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  • Kathryn Allard

Bee Adventures - A New Year

January 24, 2021

Although the overall temperature has been mild, and I've seen some small amounts of bees outside once in a while, the past few days have been in the -10 to -18 degrees. The hive has snow on it's roof, serving as insulation, plus the rigid insulation panels we had put on top in October. The fluctuations usually aren't a problem for the bees, they adapt by expanding and contracting the cluster.

About stories of bees freezing and dying in the winter: If the colony is weak and the weather stays very cold for a long period, they might not be able to move away from the cluster to feed on the stores of honey, even if it's on the frame next to them. Remember, their bodies cannot move very well at 4 degrees or so. Besides a long cold spell, colonies don't die of cold. They can however, die of hunger if food stores are low, especially at the end of February and March, when the temperature warms up a little and they go out for some fresh air, looking for pollen, nectar and water and there's none. More on that in the coming weeks.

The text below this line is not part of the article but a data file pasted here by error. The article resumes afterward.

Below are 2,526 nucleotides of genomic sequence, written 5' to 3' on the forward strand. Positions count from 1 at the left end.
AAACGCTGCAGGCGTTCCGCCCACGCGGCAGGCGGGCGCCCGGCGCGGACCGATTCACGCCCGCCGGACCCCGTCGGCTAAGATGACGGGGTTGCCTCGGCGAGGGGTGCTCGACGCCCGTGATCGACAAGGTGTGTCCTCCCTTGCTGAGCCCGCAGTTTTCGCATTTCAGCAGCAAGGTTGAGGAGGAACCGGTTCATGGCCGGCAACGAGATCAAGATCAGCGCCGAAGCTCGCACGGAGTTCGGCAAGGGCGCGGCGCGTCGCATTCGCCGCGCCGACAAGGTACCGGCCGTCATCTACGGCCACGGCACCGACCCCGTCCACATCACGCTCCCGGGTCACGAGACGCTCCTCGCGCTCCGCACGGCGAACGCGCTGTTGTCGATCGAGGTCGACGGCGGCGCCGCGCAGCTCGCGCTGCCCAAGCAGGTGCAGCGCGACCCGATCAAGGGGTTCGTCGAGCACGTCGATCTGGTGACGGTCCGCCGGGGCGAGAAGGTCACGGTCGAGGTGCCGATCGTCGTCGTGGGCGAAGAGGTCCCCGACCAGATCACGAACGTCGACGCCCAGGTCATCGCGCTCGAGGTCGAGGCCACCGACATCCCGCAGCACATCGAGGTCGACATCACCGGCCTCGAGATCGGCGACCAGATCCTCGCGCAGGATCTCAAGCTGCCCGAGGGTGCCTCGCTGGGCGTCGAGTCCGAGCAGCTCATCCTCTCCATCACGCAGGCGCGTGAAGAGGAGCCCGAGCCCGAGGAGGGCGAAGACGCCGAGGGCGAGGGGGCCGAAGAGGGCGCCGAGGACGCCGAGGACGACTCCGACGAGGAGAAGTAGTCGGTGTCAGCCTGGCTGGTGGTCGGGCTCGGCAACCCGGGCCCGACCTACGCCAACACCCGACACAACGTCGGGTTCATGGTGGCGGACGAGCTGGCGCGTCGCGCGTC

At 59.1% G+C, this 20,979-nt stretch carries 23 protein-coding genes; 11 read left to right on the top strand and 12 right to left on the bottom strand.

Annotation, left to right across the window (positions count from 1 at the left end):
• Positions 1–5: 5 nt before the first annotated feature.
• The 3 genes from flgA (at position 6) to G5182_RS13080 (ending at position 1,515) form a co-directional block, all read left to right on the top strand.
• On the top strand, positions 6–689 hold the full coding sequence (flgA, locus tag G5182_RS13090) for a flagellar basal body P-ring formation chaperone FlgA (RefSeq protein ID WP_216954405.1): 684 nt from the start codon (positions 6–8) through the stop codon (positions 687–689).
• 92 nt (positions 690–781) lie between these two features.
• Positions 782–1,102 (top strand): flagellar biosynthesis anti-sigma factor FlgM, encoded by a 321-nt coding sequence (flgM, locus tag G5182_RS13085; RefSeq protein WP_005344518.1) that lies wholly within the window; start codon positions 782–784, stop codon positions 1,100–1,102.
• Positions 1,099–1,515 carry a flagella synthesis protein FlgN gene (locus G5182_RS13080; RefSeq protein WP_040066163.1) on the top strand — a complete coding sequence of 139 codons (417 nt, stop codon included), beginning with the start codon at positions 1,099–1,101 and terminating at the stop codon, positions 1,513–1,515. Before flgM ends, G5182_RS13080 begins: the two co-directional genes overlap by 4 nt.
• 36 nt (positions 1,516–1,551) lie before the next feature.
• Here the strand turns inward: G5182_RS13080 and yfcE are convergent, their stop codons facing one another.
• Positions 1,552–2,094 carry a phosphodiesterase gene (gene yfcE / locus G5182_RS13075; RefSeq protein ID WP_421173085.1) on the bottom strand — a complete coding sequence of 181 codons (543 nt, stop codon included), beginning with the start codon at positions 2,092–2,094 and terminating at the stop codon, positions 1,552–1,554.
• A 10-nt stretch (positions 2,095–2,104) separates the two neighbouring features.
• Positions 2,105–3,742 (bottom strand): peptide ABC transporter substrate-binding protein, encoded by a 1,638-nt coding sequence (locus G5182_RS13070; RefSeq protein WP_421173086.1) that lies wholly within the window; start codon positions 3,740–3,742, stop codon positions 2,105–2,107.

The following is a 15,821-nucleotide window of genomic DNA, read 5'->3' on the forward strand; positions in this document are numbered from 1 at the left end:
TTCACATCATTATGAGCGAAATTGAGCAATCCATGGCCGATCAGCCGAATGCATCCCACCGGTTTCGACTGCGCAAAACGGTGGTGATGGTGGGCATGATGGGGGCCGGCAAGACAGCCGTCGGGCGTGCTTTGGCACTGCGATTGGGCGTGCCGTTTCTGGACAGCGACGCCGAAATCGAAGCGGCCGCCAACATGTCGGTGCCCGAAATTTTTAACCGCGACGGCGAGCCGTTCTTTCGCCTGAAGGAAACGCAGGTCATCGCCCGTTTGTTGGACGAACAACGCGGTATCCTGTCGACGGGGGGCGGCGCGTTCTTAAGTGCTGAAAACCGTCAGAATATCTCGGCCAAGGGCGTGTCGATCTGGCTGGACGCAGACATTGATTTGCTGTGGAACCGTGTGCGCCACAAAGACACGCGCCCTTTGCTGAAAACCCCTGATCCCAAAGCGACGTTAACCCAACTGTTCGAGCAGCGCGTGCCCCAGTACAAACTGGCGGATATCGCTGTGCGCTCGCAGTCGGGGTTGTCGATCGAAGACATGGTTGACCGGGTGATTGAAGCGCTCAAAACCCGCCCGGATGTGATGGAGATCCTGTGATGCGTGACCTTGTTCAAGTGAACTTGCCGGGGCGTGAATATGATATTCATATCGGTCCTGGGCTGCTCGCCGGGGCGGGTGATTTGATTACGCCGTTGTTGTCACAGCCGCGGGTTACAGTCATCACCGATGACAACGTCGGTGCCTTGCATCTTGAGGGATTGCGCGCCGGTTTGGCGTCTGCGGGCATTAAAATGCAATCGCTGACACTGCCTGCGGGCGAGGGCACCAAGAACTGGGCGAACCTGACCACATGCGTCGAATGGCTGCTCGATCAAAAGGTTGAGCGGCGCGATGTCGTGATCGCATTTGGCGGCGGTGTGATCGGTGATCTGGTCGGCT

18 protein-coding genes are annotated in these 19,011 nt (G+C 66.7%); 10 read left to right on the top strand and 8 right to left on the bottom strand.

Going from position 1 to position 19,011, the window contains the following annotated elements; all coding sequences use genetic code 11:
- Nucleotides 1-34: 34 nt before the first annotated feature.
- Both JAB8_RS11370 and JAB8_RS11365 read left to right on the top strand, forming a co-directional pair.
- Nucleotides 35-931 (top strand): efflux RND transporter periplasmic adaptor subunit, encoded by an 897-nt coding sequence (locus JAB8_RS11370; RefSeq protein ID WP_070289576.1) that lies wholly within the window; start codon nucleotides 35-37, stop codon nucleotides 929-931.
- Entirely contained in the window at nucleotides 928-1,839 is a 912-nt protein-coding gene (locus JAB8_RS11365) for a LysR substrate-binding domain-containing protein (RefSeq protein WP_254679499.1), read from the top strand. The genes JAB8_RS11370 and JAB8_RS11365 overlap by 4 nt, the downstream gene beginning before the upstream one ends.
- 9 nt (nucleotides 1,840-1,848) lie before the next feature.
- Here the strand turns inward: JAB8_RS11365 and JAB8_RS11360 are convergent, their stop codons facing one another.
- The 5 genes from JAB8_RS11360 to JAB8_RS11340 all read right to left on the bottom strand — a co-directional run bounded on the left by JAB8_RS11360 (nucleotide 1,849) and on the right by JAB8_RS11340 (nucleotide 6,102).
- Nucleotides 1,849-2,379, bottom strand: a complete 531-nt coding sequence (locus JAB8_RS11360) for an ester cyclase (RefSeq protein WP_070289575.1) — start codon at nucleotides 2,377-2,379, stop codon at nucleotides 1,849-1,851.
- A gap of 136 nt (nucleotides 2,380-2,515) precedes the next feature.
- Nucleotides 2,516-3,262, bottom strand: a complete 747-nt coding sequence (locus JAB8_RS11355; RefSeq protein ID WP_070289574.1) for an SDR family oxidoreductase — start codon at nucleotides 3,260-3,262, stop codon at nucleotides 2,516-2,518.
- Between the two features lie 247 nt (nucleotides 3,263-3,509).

The area where the hive is now is shaded by trees for a few hours during the summer days. We were thinking of moving it to a more open area so it could benefit from the sun's rays more.

The Miellerie told us that hives could be moved, but ideally in the dead of winter when it's very cold. Richard and I prepared a section about 30 feet away in September, and layed down a large rubber mat to control the weeds and flowers. The more time goes by, the more we think about moving a bee hive that weigh 70 to 90 pounds in the snow, the less we think it's a good idea.

January is a good time to read on the subject and prepare for the coming months.

So, I've decided to add another hive. Yup. Placed my order today for a 4 frame nuc that should be ready in May. That is the one that will be placed further in the field.

If all goes well and my bees survive this winter, we should have a first honey flow and harvest in July!

Condensation at the hive entrance. Cold air enters the bottom, warm air leaves the hive by the top opening, letting the CO2 out and fresh air in. If I were to see condensation at the top entrance; that would mean too much humidity inside, and a problem for the bees.

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